Going back to basics
15 May 2014
The cleaning industry has recently seen a change in thinking with regards to cleaning. The focus once again now seems to be more on 'good old fashioned' thorough cleaning practices such as dry steam cleaning, argues Thomas Stuecken, chairman of OspreyDeepclean.
More and more companies, infection control practitioners and hygiene specialists are beginning to challenge the over-reliance of killing pathogens with harsh chemicals and instead are turning their focus back to 'deep cleaning' practices as a prerequisite for their daily cleaning regimes. Dry steam vapour leaves surfaces sanitised, decontaminated, dry and ready to be used immediately thus avoiding unnecessary downtime. More contact time is required to achieve the necessary efficacy when using chemicals followed by rinsing off the surfaces and drying time. This is not needed with the use of dry steam vapour.
The OspreyDeepclean equipment uses an environmentally friendly water based technology as an alternative weapon in the fight to combat infections and cross contaminations.
Dry steam works on the principal of using normal clean, cold tap water and heating it to boiling point whereby the water enters a new form and turns from liquid into a gaseous state with very few water particles at micron level. This immediately penetrates the surfaces, including all cracks and crevices. The heat saponifies the dirt, grease and grime, making them ready for removal. Removal is generally achieved via microfibre and/or using an inbuilt vacuumation system. In the process of heating the water to a dry steam vapour, one litre of water converts to approx. 1,600 litres of dry steam vapour! As such, the technology is completely environmentally friendly as it is based on using one of the more commonly abandoned resources; water.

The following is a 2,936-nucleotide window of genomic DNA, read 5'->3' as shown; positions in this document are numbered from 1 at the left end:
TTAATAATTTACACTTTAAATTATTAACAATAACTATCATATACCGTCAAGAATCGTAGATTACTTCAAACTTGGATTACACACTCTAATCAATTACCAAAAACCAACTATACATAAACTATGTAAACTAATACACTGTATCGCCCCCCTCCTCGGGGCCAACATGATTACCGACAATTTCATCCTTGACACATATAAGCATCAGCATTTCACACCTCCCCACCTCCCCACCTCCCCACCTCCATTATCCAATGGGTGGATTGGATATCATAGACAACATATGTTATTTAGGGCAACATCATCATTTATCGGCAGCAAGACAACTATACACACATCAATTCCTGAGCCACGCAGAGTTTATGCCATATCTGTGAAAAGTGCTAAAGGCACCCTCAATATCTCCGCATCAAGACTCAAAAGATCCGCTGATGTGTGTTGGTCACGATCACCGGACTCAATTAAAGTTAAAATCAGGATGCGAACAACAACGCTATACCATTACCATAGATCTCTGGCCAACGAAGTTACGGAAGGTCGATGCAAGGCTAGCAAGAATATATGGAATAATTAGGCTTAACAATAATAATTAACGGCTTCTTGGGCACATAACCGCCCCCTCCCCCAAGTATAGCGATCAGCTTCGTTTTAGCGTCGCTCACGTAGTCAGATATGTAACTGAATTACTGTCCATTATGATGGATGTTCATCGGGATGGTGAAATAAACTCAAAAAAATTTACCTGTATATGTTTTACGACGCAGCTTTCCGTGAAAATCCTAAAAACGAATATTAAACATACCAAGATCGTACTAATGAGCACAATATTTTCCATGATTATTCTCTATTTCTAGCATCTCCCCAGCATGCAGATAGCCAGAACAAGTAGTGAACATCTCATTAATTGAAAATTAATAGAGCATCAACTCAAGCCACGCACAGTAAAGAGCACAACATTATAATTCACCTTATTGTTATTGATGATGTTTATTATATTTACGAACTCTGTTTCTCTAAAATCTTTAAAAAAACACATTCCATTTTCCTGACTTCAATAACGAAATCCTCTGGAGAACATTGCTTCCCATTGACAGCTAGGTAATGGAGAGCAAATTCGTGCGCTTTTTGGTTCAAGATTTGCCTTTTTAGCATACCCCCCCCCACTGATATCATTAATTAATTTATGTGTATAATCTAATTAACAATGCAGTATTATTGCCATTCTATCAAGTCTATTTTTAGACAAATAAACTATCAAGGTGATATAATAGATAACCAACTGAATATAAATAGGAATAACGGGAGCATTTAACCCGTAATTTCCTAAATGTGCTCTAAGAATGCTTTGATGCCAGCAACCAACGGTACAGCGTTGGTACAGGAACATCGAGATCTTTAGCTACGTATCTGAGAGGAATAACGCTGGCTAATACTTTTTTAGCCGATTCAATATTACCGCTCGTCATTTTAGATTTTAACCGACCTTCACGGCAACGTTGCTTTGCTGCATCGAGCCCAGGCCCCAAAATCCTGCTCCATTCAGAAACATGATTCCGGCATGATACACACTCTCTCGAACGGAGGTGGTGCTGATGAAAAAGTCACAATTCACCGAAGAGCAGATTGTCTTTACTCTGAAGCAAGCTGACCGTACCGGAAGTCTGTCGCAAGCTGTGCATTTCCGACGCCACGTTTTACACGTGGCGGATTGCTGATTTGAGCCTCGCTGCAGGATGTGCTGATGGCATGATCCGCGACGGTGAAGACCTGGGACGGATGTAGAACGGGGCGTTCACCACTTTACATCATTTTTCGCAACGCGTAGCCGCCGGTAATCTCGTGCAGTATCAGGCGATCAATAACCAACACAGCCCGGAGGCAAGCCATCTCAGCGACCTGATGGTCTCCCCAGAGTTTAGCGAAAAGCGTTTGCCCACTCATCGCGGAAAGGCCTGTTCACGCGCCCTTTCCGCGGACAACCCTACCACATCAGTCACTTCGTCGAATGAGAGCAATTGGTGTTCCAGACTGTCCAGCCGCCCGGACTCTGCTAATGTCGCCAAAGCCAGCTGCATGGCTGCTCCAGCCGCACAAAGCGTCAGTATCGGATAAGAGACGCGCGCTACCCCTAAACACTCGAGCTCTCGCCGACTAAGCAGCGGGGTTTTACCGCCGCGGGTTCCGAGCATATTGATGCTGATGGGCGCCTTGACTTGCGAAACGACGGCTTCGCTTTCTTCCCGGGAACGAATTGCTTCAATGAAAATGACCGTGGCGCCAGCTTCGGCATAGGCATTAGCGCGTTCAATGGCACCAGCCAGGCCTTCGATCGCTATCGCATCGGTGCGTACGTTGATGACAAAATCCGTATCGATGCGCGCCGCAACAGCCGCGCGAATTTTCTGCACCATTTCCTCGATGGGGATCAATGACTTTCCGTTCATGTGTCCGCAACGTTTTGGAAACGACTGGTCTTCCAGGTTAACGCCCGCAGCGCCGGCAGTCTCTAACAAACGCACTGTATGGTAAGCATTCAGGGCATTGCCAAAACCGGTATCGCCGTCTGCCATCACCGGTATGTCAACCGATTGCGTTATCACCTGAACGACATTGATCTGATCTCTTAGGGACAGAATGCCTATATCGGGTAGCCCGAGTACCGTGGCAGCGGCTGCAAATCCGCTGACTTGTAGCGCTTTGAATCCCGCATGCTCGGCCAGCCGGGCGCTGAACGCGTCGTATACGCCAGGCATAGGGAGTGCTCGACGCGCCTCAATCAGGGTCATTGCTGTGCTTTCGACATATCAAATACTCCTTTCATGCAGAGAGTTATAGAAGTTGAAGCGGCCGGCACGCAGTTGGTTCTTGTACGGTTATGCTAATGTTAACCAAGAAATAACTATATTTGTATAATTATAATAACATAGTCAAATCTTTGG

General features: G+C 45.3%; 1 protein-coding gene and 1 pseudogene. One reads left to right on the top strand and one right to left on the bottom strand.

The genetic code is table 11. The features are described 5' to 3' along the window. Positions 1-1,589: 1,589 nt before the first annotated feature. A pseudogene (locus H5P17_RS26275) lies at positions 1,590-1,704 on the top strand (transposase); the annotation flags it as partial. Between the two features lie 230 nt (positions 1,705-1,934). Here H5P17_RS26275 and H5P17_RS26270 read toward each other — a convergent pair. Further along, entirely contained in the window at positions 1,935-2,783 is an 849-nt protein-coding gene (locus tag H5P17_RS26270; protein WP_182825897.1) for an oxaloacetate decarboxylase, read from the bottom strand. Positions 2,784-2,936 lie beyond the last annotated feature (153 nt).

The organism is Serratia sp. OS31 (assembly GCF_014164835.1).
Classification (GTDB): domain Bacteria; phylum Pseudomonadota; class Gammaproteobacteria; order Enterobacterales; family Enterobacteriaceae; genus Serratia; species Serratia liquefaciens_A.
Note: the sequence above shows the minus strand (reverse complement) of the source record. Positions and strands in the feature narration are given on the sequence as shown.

A study of steam
Since 2008, OspreyDeepclean has been successfully demonstrating the efficacy of steam in sanitising and decontamination. The company has always been at the forefront of design and manufacture of dry steam technology and were the first company to conduct a study to measure the efficacy of steam within the healthcare and patient environment.
This study was validated by the largest research institute in The Netherlands: TNO. As an independent organisation established in 1932, TNO offers objective, scientifically founded judgements. OspreyDeepclean worked closely with TNO engineers and a study was designed to investigate and validate the safety, suitability and efficacy of a dry steam vapour system in the daily and periodic cleaning practices within a hospital environment. The study not only found that dry steam vapour safely removed dirt, grease and grime, it also found that it achieved this efficacy through the safe removal of pathogens and biofilm from the environment rather than by killing. The overall result was a sanitised and pathogen-free surface.
Dry steam machines are now widely available, in various sizes and with various functions: steam only, steam and vacuum, and steam, vacuum and chemical. They may vary in size and performance but they all utilise the same resource. Even the largest cleaning in place (CIP) equipment being operated in 24/7 industrial environments only uses cold, clean tap water but achieves water savings of up to six million litres per annum! The water saving benefit means that all OspreyDeepclean and OspreyFrank machines are listed on the DEFRA water technology list. By purchasing equipment listed on the Water Technology List (WTL) businesses are able to claim significant financial savings within the UK as well as reduce their impact on the environment.